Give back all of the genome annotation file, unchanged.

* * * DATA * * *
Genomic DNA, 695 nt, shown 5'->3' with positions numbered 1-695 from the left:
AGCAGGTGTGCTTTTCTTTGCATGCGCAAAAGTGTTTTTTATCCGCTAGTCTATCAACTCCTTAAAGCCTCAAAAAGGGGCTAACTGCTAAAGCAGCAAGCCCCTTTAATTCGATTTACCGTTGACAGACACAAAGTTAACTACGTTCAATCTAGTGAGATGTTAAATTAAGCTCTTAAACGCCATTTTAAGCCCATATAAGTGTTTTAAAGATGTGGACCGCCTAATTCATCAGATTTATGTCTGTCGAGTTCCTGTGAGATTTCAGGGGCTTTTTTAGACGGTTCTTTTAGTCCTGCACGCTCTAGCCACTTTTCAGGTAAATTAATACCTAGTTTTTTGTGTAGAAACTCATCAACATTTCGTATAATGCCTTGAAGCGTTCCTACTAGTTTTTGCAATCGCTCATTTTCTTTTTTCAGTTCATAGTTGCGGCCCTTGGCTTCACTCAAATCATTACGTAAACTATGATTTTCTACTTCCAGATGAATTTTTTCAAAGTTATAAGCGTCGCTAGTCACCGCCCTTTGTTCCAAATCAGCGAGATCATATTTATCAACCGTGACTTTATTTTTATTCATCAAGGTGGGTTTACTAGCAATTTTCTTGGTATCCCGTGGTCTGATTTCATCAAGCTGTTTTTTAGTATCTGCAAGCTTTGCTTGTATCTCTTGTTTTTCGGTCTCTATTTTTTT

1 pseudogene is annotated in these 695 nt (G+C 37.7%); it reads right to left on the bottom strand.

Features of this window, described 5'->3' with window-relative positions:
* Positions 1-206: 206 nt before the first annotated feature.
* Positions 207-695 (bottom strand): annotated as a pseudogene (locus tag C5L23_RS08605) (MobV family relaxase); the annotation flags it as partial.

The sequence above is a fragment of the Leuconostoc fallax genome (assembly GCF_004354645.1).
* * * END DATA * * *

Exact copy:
Genomic DNA, 695 nt, shown 5'->3' with positions numbered 1-695 from the left:
AGCAGGTGTGCTTTTCTTTGCATGCGCAAAAGTGTTTTTTATCCGCTAGTCTATCAACTCCTTAAAGCCTCAAAAAGGGGCTAACTGCTAAAGCAGCAAGCCCCTTTAATTCGATTTACCGTTGACAGACACAAAGTTAACTACGTTCAATCTAGTGAGATGTTAAATTAAGCTCTTAAACGCCATTTTAAGCCCATATAAGTGTTTTAAAGATGTGGACCGCCTAATTCATCAGATTTATGTCTGTCGAGTTCCTGTGAGATTTCAGGGGCTTTTTTAGACGGTTCTTTTAGTCCTGCACGCTCTAGCCACTTTTCAGGTAAATTAATACCTAGTTTTTTGTGTAGAAACTCATCAACATTTCGTATAATGCCTTGAAGCGTTCCTACTAGTTTTTGCAATCGCTCATTTTCTTTTTTCAGTTCATAGTTGCGGCCCTTGGCTTCACTCAAATCATTACGTAAACTATGATTTTCTACTTCCAGATGAATTTTTTCAAAGTTATAAGCGTCGCTAGTCACCGCCCTTTGTTCCAAATCAGCGAGATCATATTTATCAACCGTGACTTTATTTTTATTCATCAAGGTGGGTTTACTAGCAATTTTCTTGGTATCCCGTGGTCTGATTTCATCAAGCTGTTTTTTAGTATCTGCAAGCTTTGCTTGTATCTCTTGTTTTTCGGTCTCTATTTTTTT

1 pseudogene is annotated in these 695 nt (G+C 37.7%); it reads right to left on the bottom strand.

Features of this window, described 5'->3' with window-relative positions:
* Positions 1-206: 206 nt before the first annotated feature.
* Positions 207-695 (bottom strand): annotated as a pseudogene (locus tag C5L23_RS08605) (MobV family relaxase); the annotation flags it as partial.

The sequence above is a fragment of the Leuconostoc fallax genome (assembly GCF_004354645.1).